Katie Dollard’s art club students thought the difficult part of their project was done after they collected hundreds of school lunch milk cartons then designed and built a replica of Frank Lloyd Wright’s Fallingwater.
But when they got ready to take a photo of their creation, dubbed Falling Milk, to send it to a nationwide contest, they realized there was no safe way it would fit through the door of their art room to go outside for better photos.
About a dozen people helped ease it out a window instead, and art teacher Katie Dollard took photos of the project on the lawn. But in bringing it back in through the window, the project fell apart.
Those hard-won photos earned the art club at Mechanicville Junior/Senior High School a $1,500 prize as one of 10 out of nearly 200 school groups that won a contest to create something out of recycled milk cartons. Dollard said she may use the prize money to hire a muralist to work with the students.
Derek Proper, 12, had the idea of making a model of Fallingwater, based on his interest in architecture, particularly Frank Lloyd Wright.
“It just kind of popped into my head,” he said.
Another student later suggested it be called Falling Milk.
In September and October, the students collected their classmates’ milk cartons from the cafeteria and rinsed them out in the art room. They separated the brown chocolate milk cartons from the pink strawberry milk ones and set aside the blue and white cartons that held regular milk. Each color formed a different part of the building, with the blue cartons sliced up to represent the waterfall on Bear Run over which Wright designed Fallingwater in 1935.
The structure, once a second home for Edgar Kaufmann, president of Pittsburgh-based Kaufmann’s Department Store, and now a much-celebrated landmark that is open to the public for tours, is in southwestern Pennsylvania.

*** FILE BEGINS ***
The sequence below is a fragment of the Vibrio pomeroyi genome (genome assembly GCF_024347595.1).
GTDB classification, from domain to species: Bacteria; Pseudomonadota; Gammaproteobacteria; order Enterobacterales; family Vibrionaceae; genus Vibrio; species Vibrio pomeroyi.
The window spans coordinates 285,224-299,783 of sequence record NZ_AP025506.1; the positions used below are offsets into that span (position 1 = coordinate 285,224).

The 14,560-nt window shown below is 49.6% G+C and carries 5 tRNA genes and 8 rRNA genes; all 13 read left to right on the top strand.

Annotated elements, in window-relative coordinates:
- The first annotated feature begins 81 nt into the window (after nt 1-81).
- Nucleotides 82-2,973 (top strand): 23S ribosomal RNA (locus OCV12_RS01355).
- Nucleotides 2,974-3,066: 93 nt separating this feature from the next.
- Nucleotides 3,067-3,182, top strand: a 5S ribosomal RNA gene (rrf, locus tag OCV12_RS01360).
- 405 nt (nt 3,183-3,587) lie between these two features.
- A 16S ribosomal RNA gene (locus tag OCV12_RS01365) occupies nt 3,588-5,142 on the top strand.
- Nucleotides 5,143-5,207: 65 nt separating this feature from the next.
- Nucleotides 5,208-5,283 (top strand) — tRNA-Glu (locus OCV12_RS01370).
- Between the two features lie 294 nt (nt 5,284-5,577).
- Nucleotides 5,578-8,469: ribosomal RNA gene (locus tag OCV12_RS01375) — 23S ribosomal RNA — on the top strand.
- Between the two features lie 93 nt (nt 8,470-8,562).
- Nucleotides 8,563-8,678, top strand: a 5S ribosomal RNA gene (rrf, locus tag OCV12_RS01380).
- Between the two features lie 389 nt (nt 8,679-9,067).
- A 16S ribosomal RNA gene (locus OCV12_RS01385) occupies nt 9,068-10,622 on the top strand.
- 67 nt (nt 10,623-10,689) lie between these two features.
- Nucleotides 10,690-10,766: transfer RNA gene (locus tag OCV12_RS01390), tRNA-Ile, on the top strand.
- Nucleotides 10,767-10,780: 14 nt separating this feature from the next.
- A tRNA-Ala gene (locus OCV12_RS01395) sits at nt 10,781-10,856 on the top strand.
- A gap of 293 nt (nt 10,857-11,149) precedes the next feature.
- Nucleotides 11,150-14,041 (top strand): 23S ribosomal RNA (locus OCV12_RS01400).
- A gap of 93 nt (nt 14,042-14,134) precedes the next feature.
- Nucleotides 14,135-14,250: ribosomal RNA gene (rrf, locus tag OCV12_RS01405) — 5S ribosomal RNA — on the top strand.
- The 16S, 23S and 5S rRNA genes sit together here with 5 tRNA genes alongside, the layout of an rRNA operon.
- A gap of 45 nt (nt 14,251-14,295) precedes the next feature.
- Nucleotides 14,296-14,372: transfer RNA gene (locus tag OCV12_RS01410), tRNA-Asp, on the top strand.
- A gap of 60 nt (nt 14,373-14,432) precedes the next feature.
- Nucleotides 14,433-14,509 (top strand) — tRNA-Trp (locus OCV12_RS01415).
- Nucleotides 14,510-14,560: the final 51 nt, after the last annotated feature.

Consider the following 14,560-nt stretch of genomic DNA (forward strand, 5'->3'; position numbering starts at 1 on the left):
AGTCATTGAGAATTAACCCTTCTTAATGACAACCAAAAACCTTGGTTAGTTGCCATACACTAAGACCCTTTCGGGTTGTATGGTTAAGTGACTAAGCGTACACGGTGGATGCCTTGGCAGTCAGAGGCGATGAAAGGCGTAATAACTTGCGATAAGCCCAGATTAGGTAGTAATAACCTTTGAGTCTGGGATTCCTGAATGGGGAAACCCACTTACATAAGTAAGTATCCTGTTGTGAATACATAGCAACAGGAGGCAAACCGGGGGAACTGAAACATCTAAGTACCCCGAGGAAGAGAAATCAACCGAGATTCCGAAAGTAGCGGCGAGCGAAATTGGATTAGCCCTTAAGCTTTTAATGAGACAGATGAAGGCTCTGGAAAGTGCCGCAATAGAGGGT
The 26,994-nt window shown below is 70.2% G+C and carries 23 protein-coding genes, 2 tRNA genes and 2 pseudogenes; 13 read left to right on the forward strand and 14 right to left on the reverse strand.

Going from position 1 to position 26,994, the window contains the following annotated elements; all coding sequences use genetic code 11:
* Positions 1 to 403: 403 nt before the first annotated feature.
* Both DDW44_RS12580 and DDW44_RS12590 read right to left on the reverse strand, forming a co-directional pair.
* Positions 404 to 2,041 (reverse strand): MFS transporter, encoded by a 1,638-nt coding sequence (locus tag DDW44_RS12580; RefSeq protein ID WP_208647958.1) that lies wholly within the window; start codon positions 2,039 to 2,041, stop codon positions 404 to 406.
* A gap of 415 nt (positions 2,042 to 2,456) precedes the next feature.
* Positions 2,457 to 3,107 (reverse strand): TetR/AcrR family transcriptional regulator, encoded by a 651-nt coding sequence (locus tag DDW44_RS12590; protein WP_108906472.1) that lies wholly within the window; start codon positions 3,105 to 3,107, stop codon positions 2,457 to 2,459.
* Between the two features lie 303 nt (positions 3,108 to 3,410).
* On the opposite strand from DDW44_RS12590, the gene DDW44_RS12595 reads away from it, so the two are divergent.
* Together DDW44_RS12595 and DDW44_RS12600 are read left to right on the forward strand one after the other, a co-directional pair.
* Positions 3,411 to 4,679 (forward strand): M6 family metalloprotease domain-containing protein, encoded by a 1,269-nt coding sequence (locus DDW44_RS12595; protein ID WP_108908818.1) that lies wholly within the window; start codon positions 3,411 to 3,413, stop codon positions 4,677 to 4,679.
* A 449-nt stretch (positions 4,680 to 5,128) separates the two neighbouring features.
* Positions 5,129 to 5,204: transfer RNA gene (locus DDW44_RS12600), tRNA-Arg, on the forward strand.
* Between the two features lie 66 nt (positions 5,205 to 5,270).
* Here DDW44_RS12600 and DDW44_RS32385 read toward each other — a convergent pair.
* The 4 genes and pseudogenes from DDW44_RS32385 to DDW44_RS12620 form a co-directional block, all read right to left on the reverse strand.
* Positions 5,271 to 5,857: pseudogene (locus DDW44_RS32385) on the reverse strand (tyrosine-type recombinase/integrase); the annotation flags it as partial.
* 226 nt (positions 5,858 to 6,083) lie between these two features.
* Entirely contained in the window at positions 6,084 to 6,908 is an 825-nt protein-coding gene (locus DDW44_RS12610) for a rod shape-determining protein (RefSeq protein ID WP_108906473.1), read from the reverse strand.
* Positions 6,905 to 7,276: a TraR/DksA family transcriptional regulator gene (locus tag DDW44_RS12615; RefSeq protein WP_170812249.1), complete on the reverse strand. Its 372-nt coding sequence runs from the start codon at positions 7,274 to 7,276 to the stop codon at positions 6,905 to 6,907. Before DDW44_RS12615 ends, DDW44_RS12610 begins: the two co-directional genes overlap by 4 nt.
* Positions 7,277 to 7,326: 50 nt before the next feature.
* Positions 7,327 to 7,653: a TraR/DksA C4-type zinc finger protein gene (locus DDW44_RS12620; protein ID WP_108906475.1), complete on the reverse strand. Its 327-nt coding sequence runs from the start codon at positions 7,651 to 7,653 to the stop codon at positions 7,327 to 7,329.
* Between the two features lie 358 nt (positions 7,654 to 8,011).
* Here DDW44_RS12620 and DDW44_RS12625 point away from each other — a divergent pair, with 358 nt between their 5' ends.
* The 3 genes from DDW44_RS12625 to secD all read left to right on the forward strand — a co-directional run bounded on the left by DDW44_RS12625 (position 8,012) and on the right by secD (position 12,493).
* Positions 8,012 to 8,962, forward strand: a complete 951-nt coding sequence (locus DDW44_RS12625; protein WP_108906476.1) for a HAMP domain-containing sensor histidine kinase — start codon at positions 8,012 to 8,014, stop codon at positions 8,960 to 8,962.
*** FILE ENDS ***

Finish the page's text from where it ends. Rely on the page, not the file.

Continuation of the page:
On the students’ model, the building’s two chimneys are cartons wrapped with yarn to give the impression of the stone texture of the original. A ledge of several cartons simulates a bridge that tourists walk across, and the students also tried to replicate the house’s cantilevered levels.
“We tried to make that look as realistic as possible,” Proper said.
They put the cartons together with a hot glue gun, and sometimes had to resort to popsicle sticks to shore up the structure.
“Every now and then, something would break, and we’d have to repair it,” said Mariah Day, 16.
The contest required at least 100 whole milk cartons be used; the Mechanicville students used more than 260. They stored them in Dollard’s room in big garbage bags and a large bucket.
Toward the end of the collection, “every surface was covered,” Dollard said. “Every day, we had a new bag full.”
The students didn’t have assigned tasks on the project, but pitched in wherever needed, Day said.
“Whenever anyone needed help, we would go and help them,” Day said.
Day, Proper and 13-year-old Amanda Becker were there almost every day to work on the project, and 12 of their classmates and fellow art club members also participated.
The art club is open to Mechanicville students in grades 6-12 and meets after school.
The Made By Milk Carton Construction Contest is sponsored by Evergreen Packaging, the company that makes the milk cartons sent to local dairies, which fill them and send them to Mechanicville schools.